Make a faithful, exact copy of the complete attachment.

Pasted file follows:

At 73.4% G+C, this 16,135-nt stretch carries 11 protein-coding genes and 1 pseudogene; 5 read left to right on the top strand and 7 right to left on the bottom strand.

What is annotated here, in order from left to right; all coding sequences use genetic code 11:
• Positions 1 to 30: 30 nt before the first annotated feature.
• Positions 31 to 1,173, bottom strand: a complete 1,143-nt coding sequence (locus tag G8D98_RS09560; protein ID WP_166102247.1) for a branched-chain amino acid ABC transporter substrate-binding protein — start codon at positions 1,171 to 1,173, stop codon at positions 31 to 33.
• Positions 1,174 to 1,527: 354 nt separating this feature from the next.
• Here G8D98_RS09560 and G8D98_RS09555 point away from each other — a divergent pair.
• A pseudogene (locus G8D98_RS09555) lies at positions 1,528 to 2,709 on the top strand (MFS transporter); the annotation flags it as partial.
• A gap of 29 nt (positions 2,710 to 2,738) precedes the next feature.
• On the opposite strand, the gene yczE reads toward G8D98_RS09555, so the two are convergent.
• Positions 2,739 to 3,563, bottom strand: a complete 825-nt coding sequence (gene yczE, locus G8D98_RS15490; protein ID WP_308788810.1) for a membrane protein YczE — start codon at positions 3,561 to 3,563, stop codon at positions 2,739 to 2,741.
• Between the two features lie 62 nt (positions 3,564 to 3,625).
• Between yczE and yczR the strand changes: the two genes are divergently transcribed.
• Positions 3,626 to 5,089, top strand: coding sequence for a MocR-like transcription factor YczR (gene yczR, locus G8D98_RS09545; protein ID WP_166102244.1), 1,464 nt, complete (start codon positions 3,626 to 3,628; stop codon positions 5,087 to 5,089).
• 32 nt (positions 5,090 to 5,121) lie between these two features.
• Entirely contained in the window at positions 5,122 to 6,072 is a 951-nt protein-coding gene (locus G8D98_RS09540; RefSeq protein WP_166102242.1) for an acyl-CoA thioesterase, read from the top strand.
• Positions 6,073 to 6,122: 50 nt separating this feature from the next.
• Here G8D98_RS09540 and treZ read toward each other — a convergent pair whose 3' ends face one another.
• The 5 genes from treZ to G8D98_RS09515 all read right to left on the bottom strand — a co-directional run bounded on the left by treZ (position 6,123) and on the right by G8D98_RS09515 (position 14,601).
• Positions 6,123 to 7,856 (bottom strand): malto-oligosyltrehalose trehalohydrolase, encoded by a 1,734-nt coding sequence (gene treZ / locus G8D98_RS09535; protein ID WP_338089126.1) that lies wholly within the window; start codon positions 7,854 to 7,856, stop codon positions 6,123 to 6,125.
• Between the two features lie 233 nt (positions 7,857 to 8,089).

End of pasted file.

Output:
At 73.4% G+C, this 16,135-nt stretch carries 11 protein-coding genes and 1 pseudogene; 5 read left to right on the top strand and 7 right to left on the bottom strand.

What is annotated here, in order from left to right; all coding sequences use genetic code 11:
• Positions 1 to 30: 30 nt before the first annotated feature.
• Positions 31 to 1,173, bottom strand: a complete 1,143-nt coding sequence (locus tag G8D98_RS09560; protein ID WP_166102247.1) for a branched-chain amino acid ABC transporter substrate-binding protein — start codon at positions 1,171 to 1,173, stop codon at positions 31 to 33.
• Positions 1,174 to 1,527: 354 nt separating this feature from the next.
• Here G8D98_RS09560 and G8D98_RS09555 point away from each other — a divergent pair.
• A pseudogene (locus G8D98_RS09555) lies at positions 1,528 to 2,709 on the top strand (MFS transporter); the annotation flags it as partial.
• A gap of 29 nt (positions 2,710 to 2,738) precedes the next feature.
• On the opposite strand, the gene yczE reads toward G8D98_RS09555, so the two are convergent.
• Positions 2,739 to 3,563, bottom strand: a complete 825-nt coding sequence (gene yczE, locus G8D98_RS15490; protein ID WP_308788810.1) for a membrane protein YczE — start codon at positions 3,561 to 3,563, stop codon at positions 2,739 to 2,741.
• Between the two features lie 62 nt (positions 3,564 to 3,625).
• Between yczE and yczR the strand changes: the two genes are divergently transcribed.
• Positions 3,626 to 5,089, top strand: coding sequence for a MocR-like transcription factor YczR (gene yczR, locus G8D98_RS09545; protein ID WP_166102244.1), 1,464 nt, complete (start codon positions 3,626 to 3,628; stop codon positions 5,087 to 5,089).
• 32 nt (positions 5,090 to 5,121) lie between these two features.
• Entirely contained in the window at positions 5,122 to 6,072 is a 951-nt protein-coding gene (locus G8D98_RS09540; RefSeq protein WP_166102242.1) for an acyl-CoA thioesterase, read from the top strand.
• Positions 6,073 to 6,122: 50 nt separating this feature from the next.
• Here G8D98_RS09540 and treZ read toward each other — a convergent pair whose 3' ends face one another.
• The 5 genes from treZ to G8D98_RS09515 all read right to left on the bottom strand — a co-directional run bounded on the left by treZ (position 6,123) and on the right by G8D98_RS09515 (position 14,601).
• Positions 6,123 to 7,856 (bottom strand): malto-oligosyltrehalose trehalohydrolase, encoded by a 1,734-nt coding sequence (gene treZ / locus G8D98_RS09535; protein ID WP_338089126.1) that lies wholly within the window; start codon positions 7,854 to 7,856, stop codon positions 6,123 to 6,125.
• Between the two features lie 233 nt (positions 7,857 to 8,089).